NEW YORK (CBSNewYork) — An NYPD investigation into the police-custody death of Eric Garner has begun, Police Commissioner Bill Bratton said Sunday.

The city’s top cop told CBS’ “Face the Nation” that the department began interviewing police officers Friday who were involved in the July arrest when Garner died. Bratton said the NYPD could not interview those cops during the criminal investigation, which resulted in a grand jury declining to indict Officer Daniel Pantaleo, the officer who placed Garner in an apparent chokehold.

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Bratton said the NYPD investigation will take “upwards of three to four months,” but will likely be wrapped up well before the Department of Justice’s civil rights probe, which U.S. Attorney General Eric Holder announced last week.

“I will make the final decision in the NYPD,” Bratton said “We will move forward with Internal Affairs investigation directed by our prosecutor, the department advocate. And there will then be a department trial potentially if the advocate finds there are grounds for violations of our rules. That process is an open process, an open trial. That trial judge will then make a finding and make that finding known to me.”

The administrative investigation will look at all the elements of the event, including the actions of all officers present.

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Sources told CBS2 the NYPD probe will specifically try to determine whether Pantaleo used a chokehold, which is not illegal in New York, but is against department policy. In his grand jury testimony, the officer claimed he was using a take-down maneuver he was taught in the police academy and any contact with Garner’s neck was incidental, his lawyer said.

When asked about his personal feelings on what he saw in the video of Garner’s arrest, Bratton said he could not comment, only offering up, “I don’t think that anybody that watches that video is not disturbed by what they saw.”

Garner, a 43-year-old father of six, died after police officers attempted to arrest him for allegedly selling loose, untaxed cigarettes.

In cellphone video of the incident, Pantaleo, who is white, is seen placing his arm around Garner’s neck and then taking him to the ground after Garner refuses to be handcuffed.

Garner, who was black, is heard saying repeatedly, “I can’t breathe!” He died a short time later.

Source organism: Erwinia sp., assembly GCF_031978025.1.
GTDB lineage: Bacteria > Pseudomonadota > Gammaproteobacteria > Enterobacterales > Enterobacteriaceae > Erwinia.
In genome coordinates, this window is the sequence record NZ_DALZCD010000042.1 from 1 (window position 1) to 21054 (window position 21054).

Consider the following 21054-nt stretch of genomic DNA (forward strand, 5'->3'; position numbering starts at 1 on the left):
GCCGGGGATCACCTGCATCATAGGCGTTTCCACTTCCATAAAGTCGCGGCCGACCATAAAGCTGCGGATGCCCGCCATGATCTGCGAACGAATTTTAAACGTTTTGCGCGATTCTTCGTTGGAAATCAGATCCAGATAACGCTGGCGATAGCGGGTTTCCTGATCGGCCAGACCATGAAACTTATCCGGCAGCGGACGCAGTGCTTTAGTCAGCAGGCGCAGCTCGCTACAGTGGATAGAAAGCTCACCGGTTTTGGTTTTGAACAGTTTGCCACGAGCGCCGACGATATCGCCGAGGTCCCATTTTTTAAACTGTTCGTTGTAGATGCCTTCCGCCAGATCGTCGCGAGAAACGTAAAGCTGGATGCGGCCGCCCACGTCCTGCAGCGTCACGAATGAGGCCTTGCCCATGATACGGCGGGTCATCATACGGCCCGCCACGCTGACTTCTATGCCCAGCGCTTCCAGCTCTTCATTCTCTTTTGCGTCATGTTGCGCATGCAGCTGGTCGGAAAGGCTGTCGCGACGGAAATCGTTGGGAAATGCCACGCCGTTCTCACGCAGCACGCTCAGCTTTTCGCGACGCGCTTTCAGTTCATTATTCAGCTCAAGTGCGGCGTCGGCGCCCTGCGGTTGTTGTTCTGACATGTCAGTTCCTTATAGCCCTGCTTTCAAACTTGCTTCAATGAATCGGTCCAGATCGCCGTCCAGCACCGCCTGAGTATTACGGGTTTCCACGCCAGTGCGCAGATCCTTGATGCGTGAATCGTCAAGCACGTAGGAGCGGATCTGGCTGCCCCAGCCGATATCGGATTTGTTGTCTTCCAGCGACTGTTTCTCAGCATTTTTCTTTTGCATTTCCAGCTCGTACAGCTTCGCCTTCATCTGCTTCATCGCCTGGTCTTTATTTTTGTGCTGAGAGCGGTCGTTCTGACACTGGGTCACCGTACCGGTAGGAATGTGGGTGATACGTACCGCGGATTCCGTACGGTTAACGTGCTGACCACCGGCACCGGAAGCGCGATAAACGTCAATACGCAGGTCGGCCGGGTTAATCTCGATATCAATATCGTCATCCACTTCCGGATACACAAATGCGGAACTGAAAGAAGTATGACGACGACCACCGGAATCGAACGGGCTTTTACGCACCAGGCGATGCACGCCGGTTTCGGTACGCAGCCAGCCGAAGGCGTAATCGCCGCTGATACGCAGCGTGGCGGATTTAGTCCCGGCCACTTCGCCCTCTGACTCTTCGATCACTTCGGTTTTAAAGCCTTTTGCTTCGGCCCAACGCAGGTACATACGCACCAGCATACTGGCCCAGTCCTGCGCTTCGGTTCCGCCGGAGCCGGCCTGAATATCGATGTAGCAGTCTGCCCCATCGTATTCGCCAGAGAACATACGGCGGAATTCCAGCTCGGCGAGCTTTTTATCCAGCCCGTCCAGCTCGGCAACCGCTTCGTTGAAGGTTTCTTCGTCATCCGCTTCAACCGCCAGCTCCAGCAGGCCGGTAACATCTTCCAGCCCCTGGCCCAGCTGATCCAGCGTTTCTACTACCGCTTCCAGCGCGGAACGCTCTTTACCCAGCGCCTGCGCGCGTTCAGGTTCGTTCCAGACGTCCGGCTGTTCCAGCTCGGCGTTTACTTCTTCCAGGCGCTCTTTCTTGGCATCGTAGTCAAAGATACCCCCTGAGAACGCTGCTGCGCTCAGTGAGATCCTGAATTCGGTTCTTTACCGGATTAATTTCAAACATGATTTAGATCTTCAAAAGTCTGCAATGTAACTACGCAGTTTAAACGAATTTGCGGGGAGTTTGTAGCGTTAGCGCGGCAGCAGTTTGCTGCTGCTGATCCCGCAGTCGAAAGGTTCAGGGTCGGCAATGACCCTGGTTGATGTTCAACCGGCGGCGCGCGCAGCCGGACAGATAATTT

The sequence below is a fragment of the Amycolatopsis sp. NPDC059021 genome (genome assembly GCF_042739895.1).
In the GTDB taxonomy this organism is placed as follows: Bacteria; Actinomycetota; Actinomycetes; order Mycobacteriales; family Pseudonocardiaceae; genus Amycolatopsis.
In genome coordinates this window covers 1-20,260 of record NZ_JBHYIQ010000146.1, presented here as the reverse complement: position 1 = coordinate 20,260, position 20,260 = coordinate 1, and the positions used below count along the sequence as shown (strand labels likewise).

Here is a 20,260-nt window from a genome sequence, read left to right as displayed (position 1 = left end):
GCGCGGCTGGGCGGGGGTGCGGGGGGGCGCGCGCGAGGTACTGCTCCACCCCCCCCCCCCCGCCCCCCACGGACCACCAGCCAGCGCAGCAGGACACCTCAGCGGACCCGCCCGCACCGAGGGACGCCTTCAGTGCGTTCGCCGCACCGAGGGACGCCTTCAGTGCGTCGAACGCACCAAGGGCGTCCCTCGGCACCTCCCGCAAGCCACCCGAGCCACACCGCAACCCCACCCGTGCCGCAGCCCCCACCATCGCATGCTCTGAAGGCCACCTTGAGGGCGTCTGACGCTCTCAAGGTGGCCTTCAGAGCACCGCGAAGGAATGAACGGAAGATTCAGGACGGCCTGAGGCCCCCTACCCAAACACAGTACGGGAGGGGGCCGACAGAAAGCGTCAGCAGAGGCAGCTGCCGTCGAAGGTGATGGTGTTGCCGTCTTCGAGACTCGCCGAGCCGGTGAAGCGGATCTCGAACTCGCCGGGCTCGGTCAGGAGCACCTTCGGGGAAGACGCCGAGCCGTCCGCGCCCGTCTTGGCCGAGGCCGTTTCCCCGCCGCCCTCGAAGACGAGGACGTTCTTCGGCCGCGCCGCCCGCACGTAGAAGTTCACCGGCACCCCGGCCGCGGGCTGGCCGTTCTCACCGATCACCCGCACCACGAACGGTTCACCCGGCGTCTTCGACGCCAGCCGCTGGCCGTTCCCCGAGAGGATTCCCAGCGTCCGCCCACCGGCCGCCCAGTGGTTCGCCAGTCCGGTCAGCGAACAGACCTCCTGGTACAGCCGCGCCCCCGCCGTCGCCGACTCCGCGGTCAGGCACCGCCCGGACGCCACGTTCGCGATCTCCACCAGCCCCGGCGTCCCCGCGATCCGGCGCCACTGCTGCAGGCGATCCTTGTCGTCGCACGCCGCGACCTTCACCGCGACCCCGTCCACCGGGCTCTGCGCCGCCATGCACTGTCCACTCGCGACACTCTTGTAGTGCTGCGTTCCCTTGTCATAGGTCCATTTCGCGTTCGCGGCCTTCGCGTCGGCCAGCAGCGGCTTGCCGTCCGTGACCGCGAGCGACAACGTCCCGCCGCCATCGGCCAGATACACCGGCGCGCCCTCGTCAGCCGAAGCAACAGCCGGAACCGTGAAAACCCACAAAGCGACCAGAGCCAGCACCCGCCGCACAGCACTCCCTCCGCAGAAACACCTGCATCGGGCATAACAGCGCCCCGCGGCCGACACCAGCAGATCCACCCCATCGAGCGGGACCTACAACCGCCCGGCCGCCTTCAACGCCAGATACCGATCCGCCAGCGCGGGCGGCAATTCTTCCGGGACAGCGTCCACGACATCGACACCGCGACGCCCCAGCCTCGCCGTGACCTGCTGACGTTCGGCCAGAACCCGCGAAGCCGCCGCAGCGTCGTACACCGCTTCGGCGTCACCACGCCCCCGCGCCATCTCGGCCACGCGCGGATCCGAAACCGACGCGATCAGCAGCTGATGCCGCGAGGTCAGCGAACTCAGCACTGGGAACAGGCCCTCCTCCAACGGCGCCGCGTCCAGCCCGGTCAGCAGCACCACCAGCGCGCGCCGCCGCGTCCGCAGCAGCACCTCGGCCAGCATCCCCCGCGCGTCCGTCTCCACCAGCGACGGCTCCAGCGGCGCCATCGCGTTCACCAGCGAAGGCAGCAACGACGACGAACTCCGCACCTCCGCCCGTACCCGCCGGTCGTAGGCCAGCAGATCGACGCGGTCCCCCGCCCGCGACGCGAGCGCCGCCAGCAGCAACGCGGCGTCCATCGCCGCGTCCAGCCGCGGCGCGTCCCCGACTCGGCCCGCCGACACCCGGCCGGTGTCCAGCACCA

The New York City Medical Examiner’s office ruled Garner’s death a homicide, caused by the officer’s apparent chokehold as well as chest and neck compressions and prone positioning “during physical restraint by police.”

The grand jury’s decision — coming a little more than a week after another grand jury, in Ferguson, Missouri, declined to an indict a white police officer in the shooting death of an unarmed black teenager — has sparked days of protests nationwide.

Also on Sunday, several pastors reacting to the Garner case marched around New York City, including one that began at Restoration Plaza in Brooklyn, CBS2 reported.

The pastors said they want to spread a message of prayer and power in the face of an injustice.

Meanwhile Sunday, Garner’s widow accused police of harassing her family before the fatal encounter.

“I’m not going to say he was a career criminal, but I’m going to say he had a past of being arrested,” Esaw Garner told NBC’S “Meet the Press.” “And he never, not once, ever resisted arrest.”

Garner was “murdered unjustly,” his wife said.

Esaw Garner, the wife of Eric Garner, speaks at a news conference with the Rev. Al Sharpton about the decision not to indict an officer involved in Eric Garner's death. (Credit: CBS2)

Esaw Garner, the wife of Eric Garner, speaks at a news conference with the Rev. Al Sharpton about the decision not to indict an officer involved in Eric Garner’s death. (Credit: CBS2)

Esaw Garner said police knew her husband’s history. “It’s just something that he continued to do and the police knew, you know,” she said.

“They said things to us,” she said. “‘Hi, Cigarette Man. Hey, Cigarette Man Wife,'” she said.

The department did not immediately respond to a request for comment on Esaw Garner’s claims of harassment.

Esaw Garner said she told her husband to ignore police, but he had a difficult time doing it. She said her husband asked her, “How much can I ignore them?”

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